Review Index


A loving, gore-packed tribute to 1980s slasher cinema.  Fun, but also excessively lightweight and wildly overhyped. 

The Package 
     “Amongst the greatest slasher flicks of all time”?  I think not.  “So indescribably awesome that you just cannot conceive”?  Not quite.  HATCHET, the object of those raves, isn’t bad, but those superlatives do it no favors.
     This 2007 film is a low-budget effort partially lensed in pre-Katrina New Orleans.  It was the premiere feature of horror enthusiast Adam Green, a true “character” who can always be counted on to make a big splash at horror conventions.  It featured the genre icons Robert Englund (a.k.a. Freddy Krueger) and Tony Todd (Candyman) in cameos, with Kane Hodder (Jason) as the heavy. 
     The film also marked the first-ever theatrical release by the popular DVD outfit Anchor Bay Entertainment, who gave it a limited theatrical engagement in the summer of 2007 (by which time Green had already completed his second feature SPIRAL).  Unfortunately the film was in and out of theaters all-too-quickly (at least on the West Coast), depriving horror fans of the chance to experience this quintessential audience picture on a big screen.   

The Story  
     A group of punks find themselves in New Orleans during Mardi Gras.  Two of them break off from the group, electing to take a boat cruise; along for the ride are an elderly couple, two lesbians, an intense young woman searching for her lost brother, and the boat’s goofball Asian tour guide...who quickly sinks the boat!
     The passengers all disembark without drowning, but do so in front of the house of Victor Crowley, a severely deformed man who as a child was picked on, abused, set on fire and had his face slashed.  He’s grown into a psychopathic killer.
     Our protagonists find this out first-hand when Crowley bursts out of his house and chops the elderly man in half, and then splits the guy’s wife’s head open.  Everyone else scatters, but they don’t stand a chance: Crowley stalks them through the swampland and offs each in a different horrible manner.  One guy gets his head literally twisted off his neck, another has his arms ripped from their sockets, and another is impaled on a stick.  It seems our heroes have the upper hand when they manage to set Crowley on fire, but a sudden downpour dampens the flames--and Crowley continues after them, more pissed off than ever!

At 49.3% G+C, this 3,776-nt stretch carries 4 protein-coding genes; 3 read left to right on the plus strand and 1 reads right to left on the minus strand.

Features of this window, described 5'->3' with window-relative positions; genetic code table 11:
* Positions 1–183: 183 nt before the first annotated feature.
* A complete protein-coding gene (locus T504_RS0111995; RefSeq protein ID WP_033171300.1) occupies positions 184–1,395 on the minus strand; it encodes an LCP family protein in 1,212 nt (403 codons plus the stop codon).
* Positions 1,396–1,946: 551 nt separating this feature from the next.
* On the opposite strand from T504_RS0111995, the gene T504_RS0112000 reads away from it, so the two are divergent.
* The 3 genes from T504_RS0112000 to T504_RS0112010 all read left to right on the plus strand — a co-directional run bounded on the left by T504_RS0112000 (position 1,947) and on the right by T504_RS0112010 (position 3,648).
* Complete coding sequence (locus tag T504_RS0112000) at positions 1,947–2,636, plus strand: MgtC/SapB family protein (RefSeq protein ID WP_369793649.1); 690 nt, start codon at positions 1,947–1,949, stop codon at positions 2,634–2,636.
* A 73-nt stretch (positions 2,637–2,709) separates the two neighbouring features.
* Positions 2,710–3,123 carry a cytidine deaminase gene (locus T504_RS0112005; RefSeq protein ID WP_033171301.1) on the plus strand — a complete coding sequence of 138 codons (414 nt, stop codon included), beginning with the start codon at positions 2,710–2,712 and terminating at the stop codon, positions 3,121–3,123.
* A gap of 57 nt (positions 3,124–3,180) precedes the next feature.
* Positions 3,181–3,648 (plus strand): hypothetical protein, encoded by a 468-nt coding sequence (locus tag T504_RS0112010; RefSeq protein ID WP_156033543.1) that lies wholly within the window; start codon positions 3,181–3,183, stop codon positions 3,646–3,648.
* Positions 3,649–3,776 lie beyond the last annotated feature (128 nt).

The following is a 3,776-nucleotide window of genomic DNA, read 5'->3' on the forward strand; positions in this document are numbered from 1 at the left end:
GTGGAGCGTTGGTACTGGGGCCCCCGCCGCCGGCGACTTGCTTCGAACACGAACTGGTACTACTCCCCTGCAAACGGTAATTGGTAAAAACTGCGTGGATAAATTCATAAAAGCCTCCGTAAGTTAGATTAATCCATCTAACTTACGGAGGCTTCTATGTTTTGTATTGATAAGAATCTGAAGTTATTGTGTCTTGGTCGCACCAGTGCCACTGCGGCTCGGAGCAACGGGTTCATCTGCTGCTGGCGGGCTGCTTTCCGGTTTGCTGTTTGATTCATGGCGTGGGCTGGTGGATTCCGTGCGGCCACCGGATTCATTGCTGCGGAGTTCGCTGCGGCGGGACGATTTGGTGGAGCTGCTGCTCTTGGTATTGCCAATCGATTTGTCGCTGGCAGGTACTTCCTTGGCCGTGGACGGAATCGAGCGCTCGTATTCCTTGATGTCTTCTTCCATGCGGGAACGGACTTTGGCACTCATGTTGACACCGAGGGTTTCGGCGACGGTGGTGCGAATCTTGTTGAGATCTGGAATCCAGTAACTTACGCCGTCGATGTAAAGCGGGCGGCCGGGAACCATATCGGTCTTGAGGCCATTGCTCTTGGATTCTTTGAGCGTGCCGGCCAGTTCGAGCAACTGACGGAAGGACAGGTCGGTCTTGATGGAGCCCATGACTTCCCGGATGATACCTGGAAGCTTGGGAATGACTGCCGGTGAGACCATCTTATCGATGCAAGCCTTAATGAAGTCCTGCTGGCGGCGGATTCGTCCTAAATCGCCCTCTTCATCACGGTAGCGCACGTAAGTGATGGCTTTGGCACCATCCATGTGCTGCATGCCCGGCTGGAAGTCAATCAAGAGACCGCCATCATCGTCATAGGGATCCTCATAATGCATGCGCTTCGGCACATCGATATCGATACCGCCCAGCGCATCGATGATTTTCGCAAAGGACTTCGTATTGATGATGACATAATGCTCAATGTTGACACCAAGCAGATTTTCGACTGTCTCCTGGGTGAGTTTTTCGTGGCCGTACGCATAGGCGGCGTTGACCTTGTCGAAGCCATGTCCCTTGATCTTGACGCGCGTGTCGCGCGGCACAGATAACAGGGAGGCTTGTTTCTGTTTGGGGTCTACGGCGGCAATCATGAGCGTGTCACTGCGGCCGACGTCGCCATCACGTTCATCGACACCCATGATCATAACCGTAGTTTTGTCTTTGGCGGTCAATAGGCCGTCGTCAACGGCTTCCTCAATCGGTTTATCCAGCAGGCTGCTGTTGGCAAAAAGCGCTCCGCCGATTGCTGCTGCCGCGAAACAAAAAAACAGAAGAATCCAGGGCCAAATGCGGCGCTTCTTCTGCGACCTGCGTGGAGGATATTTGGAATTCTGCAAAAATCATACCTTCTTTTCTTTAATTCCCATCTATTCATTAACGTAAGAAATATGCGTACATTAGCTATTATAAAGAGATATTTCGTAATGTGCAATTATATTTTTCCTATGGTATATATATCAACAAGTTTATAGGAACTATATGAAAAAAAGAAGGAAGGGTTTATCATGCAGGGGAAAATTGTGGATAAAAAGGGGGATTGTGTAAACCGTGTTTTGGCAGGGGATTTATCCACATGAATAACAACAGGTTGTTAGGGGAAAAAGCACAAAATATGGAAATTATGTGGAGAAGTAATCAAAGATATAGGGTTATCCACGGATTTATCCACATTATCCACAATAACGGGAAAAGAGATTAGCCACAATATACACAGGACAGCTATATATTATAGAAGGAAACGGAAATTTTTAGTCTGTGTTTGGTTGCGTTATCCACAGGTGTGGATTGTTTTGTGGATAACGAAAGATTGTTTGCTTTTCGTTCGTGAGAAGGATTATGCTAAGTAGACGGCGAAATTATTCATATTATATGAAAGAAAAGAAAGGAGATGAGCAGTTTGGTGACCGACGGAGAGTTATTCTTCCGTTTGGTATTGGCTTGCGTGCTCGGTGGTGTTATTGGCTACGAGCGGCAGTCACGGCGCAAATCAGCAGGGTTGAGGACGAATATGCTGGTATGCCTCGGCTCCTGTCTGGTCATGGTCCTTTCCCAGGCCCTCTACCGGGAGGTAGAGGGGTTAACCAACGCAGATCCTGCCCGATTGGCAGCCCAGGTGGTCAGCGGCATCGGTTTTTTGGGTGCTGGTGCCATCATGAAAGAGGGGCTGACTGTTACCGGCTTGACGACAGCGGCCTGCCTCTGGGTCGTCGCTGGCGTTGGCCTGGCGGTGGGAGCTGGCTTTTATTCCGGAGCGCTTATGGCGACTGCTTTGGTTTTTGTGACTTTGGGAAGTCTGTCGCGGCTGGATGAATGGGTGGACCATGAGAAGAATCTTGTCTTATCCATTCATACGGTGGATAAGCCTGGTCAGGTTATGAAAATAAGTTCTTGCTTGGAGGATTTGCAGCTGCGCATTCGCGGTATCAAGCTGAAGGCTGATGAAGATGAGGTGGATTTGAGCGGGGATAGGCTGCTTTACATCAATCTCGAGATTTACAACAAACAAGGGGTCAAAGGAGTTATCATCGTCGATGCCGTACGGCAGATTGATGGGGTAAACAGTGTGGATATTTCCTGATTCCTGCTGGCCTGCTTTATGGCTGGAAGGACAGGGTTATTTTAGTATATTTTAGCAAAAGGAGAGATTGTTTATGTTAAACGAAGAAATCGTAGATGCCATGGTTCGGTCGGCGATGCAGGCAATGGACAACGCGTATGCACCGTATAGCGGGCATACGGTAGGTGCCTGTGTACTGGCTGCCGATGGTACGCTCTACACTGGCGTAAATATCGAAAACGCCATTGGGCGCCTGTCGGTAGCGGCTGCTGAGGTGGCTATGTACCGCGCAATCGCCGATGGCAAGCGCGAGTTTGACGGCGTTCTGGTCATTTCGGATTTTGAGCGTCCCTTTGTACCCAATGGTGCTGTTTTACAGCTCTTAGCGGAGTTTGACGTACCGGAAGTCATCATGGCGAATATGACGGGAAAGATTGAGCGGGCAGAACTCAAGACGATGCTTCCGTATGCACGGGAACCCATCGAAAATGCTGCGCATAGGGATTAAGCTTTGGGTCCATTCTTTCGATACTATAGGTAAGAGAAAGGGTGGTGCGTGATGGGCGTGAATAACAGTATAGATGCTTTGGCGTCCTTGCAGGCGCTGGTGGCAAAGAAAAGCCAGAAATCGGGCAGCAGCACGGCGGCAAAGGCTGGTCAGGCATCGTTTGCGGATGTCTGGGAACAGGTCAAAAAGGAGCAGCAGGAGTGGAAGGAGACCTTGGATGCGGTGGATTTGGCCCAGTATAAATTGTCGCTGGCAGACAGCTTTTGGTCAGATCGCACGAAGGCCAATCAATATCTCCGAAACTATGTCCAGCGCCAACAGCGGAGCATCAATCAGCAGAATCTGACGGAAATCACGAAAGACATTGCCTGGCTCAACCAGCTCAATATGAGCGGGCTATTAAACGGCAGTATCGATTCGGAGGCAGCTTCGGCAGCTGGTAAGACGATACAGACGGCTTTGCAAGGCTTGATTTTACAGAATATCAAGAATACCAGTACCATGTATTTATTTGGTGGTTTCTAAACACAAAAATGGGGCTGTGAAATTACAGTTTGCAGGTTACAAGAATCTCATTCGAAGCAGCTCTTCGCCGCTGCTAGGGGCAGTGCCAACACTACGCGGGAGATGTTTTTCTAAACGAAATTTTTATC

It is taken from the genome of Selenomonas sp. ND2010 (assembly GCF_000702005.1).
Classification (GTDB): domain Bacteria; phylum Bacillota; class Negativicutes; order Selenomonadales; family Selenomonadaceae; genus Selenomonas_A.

The Direction 
     This film is very much of the Eli Roth school of moviemaking, juxtaposing raunchy comedy with intense splatter.  But HATCHET never quite bridges the transition between comedy and horror.  It’s funny (best line: “I was going to Hollywood to become a movie star and now I’m stuck here with you assholes!”), but the killings are so over the top they’re impossible to take seriously.  There’s also the problem of the patently artificial bayou sets (actually shot in Southern California) and wildly overlit “night” scenes.  Thus we have a flick that’s likeable and entertaining but never particularly scary.
     But as a gore spectacle it’s hard to beat.  The joy and enthusiasm Adam Green and his special effects technicians take in their work is infectious, resulting in many unforgettable splatter set pieces.  My favorite is the twisted-off head, which all-but brought down the house when screened for a 2007 Fangoria convention audience. 
     This of course brings up another problem.  HATCHET is enjoyable enough on DVD, but I believe it must be experienced in an auditorium packed with splatter fans to get the full effect--and right now it appears that few of us will ever get that chance.

Vital Statistics

Anchor Bay Entertainment 

Director: Adam Green
Producers: Sarah Elbert, Scott Altomare, Cory Neal
Screenplay: Adam Green
Cinematography: Will Barratt
Editing: Christopher Roth
Cast: Joel David Moore, Tamara Feldman, Kane Hodder, Deon Richard, Mercedes McNab, Parry Shen, Joleigh Fioreavanti, Joel Murray, Richard Riehle, Patricia Darbo, Joshua Leonard, Tony Todd, Robert Englund